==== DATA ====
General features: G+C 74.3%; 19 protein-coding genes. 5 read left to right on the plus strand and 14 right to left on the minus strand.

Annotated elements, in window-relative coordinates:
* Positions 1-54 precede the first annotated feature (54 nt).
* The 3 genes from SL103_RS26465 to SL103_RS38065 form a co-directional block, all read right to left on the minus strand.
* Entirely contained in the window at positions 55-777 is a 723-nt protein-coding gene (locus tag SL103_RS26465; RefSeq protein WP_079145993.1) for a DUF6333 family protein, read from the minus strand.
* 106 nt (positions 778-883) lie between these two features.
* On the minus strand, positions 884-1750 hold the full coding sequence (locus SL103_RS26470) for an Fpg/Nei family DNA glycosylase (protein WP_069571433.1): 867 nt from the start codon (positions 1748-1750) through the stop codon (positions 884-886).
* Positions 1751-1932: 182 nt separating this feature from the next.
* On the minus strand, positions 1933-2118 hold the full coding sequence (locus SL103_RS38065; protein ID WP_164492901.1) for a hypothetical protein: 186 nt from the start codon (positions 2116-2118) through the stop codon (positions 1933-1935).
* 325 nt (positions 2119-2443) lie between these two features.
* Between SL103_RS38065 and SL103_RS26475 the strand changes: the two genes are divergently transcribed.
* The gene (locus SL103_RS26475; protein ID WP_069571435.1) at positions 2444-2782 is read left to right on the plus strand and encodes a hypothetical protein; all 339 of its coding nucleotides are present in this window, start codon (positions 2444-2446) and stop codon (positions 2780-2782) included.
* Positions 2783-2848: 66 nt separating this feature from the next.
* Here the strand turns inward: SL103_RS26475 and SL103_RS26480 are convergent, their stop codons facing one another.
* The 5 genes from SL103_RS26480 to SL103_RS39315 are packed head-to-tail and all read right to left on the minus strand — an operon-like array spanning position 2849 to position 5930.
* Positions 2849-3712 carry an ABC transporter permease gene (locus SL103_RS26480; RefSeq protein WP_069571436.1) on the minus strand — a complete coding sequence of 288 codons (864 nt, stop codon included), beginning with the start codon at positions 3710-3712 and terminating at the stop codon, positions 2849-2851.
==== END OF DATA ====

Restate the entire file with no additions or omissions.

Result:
General features: G+C 74.3%; 19 protein-coding genes. 5 read left to right on the plus strand and 14 right to left on the minus strand.

Annotated elements, in window-relative coordinates:
* Positions 1-54 precede the first annotated feature (54 nt).
* The 3 genes from SL103_RS26465 to SL103_RS38065 form a co-directional block, all read right to left on the minus strand.
* Entirely contained in the window at positions 55-777 is a 723-nt protein-coding gene (locus tag SL103_RS26465; RefSeq protein WP_079145993.1) for a DUF6333 family protein, read from the minus strand.
* 106 nt (positions 778-883) lie between these two features.
* On the minus strand, positions 884-1750 hold the full coding sequence (locus SL103_RS26470) for an Fpg/Nei family DNA glycosylase (protein WP_069571433.1): 867 nt from the start codon (positions 1748-1750) through the stop codon (positions 884-886).
* Positions 1751-1932: 182 nt separating this feature from the next.
* On the minus strand, positions 1933-2118 hold the full coding sequence (locus SL103_RS38065; protein ID WP_164492901.1) for a hypothetical protein: 186 nt from the start codon (positions 2116-2118) through the stop codon (positions 1933-1935).
* 325 nt (positions 2119-2443) lie between these two features.
* Between SL103_RS38065 and SL103_RS26475 the strand changes: the two genes are divergently transcribed.
* The gene (locus SL103_RS26475; protein ID WP_069571435.1) at positions 2444-2782 is read left to right on the plus strand and encodes a hypothetical protein; all 339 of its coding nucleotides are present in this window, start codon (positions 2444-2446) and stop codon (positions 2780-2782) included.
* Positions 2783-2848: 66 nt separating this feature from the next.
* Here the strand turns inward: SL103_RS26475 and SL103_RS26480 are convergent, their stop codons facing one another.
* The 5 genes from SL103_RS26480 to SL103_RS39315 are packed head-to-tail and all read right to left on the minus strand — an operon-like array spanning position 2849 to position 5930.
* Positions 2849-3712 carry an ABC transporter permease gene (locus SL103_RS26480; RefSeq protein WP_069571436.1) on the minus strand — a complete coding sequence of 288 codons (864 nt, stop codon included), beginning with the start codon at positions 3710-3712 and terminating at the stop codon, positions 2849-2851.